• Reuters

  • SHARE

Germany’s planned flood recovery fund will top €20 billion ($23.5 billion), more than double an initial projection, two people familiar with the internal discussions said Monday.

Heavy rainfall and flooding last month took many towns in western and southern Germany by surprise despite extreme weather warnings. More than 180 people died in the country’s worst natural disaster in more than half a century which also destroyed many homes, roads, rail tracks and bridges.

Officials initially estimated that reconstruction in Germany’s flood zones would probably cost more than €10 billion but more detailed analysis of the damage since then has put the cost much higher.

The federal government and the state governments have already agreed to share the fiscal burden in equal parts.

Finance Minister Olaf Scholz, who is running as the center-left Social Democrats’ candidate to become chancellor in a September election, has said people could count on emergency aid worth more than €400 million.

The planned reconstruction funds of more than €20 billion will be set up over several years, the two sources said. They did not wish to be identified because of the sensitivity of the matter.

Chancellor Angela Merkel, Scholz and leaders of Germany’s federal states will discuss the emergency aid and reconstruction fund for the flood victims during a virtual conference Tuesday.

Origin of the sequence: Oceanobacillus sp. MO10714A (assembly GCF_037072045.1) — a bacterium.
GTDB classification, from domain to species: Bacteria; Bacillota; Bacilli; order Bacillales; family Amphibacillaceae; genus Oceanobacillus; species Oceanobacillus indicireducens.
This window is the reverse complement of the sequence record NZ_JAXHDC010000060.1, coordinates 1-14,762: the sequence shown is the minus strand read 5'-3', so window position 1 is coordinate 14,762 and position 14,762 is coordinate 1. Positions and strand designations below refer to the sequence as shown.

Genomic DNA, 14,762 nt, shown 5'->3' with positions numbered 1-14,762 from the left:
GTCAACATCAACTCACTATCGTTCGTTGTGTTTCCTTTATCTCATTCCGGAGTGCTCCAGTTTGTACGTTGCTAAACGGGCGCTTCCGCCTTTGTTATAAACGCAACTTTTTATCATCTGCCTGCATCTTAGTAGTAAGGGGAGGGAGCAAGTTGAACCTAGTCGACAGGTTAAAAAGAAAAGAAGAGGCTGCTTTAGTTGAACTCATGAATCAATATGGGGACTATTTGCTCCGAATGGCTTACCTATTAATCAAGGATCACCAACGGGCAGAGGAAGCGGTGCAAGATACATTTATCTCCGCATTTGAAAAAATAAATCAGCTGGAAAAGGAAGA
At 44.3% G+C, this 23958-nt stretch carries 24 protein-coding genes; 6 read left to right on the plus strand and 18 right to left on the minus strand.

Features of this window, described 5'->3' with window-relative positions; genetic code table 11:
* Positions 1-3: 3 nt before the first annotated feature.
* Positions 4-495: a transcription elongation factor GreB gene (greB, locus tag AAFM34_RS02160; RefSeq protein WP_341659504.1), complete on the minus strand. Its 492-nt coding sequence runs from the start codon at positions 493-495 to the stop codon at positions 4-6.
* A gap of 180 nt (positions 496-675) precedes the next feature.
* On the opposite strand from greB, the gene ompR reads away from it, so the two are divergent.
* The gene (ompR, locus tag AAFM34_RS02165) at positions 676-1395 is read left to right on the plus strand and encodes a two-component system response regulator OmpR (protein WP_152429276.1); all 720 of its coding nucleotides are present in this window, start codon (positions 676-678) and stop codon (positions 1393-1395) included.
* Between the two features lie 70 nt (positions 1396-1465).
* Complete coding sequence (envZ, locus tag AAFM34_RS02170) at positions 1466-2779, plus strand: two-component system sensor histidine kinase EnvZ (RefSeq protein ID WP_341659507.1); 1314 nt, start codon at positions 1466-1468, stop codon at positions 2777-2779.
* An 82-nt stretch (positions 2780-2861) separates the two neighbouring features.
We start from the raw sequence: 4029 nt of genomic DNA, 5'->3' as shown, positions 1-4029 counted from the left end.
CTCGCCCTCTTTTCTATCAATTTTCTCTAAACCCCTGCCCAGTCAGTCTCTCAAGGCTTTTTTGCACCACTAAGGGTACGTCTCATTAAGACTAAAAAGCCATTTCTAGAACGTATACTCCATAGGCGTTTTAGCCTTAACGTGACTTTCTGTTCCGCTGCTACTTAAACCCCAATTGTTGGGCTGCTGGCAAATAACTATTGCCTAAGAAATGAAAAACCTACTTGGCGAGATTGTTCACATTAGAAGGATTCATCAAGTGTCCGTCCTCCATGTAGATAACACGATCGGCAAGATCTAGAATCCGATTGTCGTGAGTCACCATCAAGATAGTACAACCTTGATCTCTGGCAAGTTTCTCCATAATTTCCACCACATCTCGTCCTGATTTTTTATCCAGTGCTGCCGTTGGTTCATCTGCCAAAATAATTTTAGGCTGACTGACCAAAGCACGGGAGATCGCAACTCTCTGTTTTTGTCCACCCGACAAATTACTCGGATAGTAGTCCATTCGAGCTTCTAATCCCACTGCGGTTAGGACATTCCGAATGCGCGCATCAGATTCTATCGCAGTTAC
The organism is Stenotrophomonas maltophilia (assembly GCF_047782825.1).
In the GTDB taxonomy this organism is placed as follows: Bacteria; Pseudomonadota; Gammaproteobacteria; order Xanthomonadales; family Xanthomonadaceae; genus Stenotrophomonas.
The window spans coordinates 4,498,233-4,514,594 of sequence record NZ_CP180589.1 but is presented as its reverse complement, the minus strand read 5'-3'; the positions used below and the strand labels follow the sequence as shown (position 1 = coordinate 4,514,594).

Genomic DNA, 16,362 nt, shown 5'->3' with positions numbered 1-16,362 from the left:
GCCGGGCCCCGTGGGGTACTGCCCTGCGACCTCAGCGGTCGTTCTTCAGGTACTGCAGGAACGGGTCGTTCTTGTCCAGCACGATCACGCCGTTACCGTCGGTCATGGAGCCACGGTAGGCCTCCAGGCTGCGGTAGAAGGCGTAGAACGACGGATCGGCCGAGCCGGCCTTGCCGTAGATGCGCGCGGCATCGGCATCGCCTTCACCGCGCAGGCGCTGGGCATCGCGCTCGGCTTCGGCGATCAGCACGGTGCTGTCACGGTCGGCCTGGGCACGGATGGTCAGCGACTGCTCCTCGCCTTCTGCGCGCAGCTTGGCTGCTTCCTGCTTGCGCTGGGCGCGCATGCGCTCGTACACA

The Cabinet in June approved a draft budget for next year with new debt of nearly €100 billion ($119 billion) to finance further COVID-19 measures, pushing up total pandemic-related borrowing in the period 2020-2022 to €470 billion.

Merkel and Scholz have implemented an unprecedented array of rescue and stimulus measures since March last year to cushion the impact of the COVID-19 pandemic on Europe’s biggest economy.

The packages have been financed with record new borrowing of €130 billion in 2020 and €240 billion in 2021 for which an emergency clause was used to suspend debt limits in the constitution. The limits will have to be suspended for the third year running to allow borrowing of €99.7 billion in 2022.

In a time of both misinformation and too much information, quality journalism is more crucial than ever.
By subscribing, you can help us get the story right.

SUBSCRIBE NOW

PHOTO GALLERY (CLICK TO ENLARGE)